Democracy before, in, and after Schumpeter

PHILIP PETTIT

CRITICAL REVIEW

Abstract: The classical model of democracy that Schumpeter criticizes is manufactured out of a variety of earlier ideas, not those of any one thinker or even one school of thought. His critique of the central ideals by which he defines the model—those of the common will and the common good—remains persuasive. People’s preferences are too messy and too manipulable to allow us to think that mass democracy can promote those ideals, as he defines them. Should we endorse his purely electoral model of democracy, then, and accept that people do not exercise any control over government? Not necessarily. We can expand democracy to include the constitutional and contestatory constraints that people impose on their rulers. We may hope that people can rely on such democratic controls to ensure that government operates by community standards.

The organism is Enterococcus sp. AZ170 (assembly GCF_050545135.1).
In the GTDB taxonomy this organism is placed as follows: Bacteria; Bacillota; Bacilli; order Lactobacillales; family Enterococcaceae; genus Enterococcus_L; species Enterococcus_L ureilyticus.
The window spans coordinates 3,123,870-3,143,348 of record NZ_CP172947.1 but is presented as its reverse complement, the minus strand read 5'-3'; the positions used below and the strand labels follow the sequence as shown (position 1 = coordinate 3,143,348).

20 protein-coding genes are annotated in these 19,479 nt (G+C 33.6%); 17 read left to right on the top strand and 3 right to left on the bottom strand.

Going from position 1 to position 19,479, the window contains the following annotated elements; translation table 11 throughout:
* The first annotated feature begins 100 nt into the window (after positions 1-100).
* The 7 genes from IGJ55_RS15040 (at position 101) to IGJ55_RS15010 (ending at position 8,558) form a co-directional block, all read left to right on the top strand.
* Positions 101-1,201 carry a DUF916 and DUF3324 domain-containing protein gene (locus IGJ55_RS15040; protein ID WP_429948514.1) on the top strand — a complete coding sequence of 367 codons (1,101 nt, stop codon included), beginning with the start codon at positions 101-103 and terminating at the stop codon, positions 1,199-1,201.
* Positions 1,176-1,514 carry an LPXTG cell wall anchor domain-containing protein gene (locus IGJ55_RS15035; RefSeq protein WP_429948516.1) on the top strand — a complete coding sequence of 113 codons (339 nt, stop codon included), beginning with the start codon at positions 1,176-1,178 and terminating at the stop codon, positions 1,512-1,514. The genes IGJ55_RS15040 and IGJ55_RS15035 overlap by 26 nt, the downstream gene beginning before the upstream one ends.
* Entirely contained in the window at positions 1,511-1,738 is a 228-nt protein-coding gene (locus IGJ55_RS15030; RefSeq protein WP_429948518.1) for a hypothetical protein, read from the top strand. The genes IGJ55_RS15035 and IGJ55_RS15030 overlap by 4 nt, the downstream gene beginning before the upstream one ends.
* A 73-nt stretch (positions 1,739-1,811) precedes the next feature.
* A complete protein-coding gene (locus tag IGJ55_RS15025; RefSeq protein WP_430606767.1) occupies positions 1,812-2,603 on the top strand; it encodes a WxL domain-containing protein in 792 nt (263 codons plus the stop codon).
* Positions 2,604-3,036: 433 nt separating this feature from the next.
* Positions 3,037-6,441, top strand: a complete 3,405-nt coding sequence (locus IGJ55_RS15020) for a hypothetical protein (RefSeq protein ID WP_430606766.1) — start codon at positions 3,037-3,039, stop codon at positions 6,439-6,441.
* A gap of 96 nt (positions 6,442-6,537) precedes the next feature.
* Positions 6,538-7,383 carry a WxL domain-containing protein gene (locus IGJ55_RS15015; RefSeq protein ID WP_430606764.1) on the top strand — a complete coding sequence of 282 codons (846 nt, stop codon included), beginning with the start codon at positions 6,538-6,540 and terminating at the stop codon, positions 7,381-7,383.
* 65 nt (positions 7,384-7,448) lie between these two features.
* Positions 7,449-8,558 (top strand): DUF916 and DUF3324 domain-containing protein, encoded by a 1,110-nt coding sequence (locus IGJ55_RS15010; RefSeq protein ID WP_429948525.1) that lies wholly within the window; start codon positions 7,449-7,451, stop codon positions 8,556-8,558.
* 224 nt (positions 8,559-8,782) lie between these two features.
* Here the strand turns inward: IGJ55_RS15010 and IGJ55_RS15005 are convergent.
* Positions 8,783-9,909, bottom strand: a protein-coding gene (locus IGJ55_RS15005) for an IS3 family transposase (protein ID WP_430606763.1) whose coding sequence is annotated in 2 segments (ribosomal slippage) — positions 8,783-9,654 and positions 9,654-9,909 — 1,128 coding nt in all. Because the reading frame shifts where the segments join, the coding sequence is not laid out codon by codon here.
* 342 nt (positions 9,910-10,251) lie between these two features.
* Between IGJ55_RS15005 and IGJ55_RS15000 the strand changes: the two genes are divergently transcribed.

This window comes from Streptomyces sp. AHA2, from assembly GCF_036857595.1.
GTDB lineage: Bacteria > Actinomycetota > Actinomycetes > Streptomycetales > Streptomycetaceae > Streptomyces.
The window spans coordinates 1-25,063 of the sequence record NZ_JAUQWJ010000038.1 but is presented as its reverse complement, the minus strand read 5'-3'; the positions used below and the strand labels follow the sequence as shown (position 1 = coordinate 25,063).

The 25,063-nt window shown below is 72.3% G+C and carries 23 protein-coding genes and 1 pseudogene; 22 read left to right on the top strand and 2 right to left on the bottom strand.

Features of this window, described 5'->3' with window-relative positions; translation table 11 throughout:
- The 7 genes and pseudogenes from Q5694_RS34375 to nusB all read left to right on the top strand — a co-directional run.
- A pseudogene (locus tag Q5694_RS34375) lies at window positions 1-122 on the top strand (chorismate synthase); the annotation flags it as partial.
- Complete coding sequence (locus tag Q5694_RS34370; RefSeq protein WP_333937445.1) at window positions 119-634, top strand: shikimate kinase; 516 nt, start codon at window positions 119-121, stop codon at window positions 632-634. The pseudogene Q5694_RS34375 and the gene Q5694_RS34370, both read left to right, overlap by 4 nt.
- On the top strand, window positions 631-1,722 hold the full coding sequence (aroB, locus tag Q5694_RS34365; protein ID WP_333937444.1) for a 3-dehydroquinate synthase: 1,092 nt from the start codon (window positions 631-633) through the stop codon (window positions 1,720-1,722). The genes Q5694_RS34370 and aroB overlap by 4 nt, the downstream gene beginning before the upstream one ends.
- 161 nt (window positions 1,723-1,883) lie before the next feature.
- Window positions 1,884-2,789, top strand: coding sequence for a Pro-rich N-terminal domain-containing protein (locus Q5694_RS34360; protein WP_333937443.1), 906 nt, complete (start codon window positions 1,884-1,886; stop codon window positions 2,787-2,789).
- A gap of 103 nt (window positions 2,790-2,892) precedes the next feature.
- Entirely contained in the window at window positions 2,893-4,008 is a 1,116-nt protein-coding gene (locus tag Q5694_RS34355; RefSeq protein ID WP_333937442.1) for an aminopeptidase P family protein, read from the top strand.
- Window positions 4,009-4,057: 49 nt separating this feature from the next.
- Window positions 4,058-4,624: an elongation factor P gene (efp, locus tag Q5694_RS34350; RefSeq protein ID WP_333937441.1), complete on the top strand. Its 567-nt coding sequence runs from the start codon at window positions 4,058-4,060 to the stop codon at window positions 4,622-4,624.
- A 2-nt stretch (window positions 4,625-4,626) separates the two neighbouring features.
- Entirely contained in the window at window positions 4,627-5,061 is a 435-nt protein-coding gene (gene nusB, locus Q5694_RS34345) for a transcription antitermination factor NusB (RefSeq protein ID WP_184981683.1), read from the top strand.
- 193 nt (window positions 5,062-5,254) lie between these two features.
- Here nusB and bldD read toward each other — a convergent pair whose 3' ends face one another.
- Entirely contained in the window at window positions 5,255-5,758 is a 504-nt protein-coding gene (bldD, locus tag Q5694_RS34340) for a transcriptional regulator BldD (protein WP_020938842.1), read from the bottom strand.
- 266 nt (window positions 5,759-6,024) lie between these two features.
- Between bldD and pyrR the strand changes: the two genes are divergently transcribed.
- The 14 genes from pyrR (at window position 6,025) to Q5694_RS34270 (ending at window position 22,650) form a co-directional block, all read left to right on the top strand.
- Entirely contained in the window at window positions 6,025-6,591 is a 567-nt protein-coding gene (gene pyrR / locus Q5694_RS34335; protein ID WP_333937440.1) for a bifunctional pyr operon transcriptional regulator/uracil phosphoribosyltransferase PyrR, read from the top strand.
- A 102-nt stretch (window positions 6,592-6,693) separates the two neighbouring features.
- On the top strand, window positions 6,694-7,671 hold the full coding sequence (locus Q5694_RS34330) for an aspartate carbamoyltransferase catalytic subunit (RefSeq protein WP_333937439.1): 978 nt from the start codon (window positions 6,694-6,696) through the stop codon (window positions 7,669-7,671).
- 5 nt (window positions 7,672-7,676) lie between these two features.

How do federal regulations affect consumer prices? An analysis of the regressive effects of regulation

DUSTIN CHAMBERS, COURTNEY A. COLLINS, ALAN KRAUSE

PUBLIC CHOICE

Abstract: This study is the first to measure the impact of federal regulations on consumer prices. By combining consumer expenditure and pricing data from the Bureau of Labor Statistics, industry supply-chain data from the Bureau of Economic Analysis, and industry-specific regulation information from the Mercatus Center’s RegData database, we determine that regulations promote higher consumer prices, and that these price increases have a disproportionately negative effect on low-income households. Specifically, we find that the poorest households spend larger proportions of their incomes on heavily regulated goods and services prone to sharp price increases. While the literature explores other specific costs of regulation, noting that higher consumer prices are a probable consequence of heavy regulation, this study is the first to provide a thorough empirical analysis of that relationship across industries. Irrespective of the reasons for imposing new regulations, these results demonstrate that in the aggregate, the negative consequences are significant, especially for the most vulnerable households.

Geography, Transparency, and Institutions

JORAM MAYSHAR, OMER MOAV, and ZVIKA NEEMAN

AMERICAN POLITICAL SCIENCE REVIEW, Volume 111, Issue 3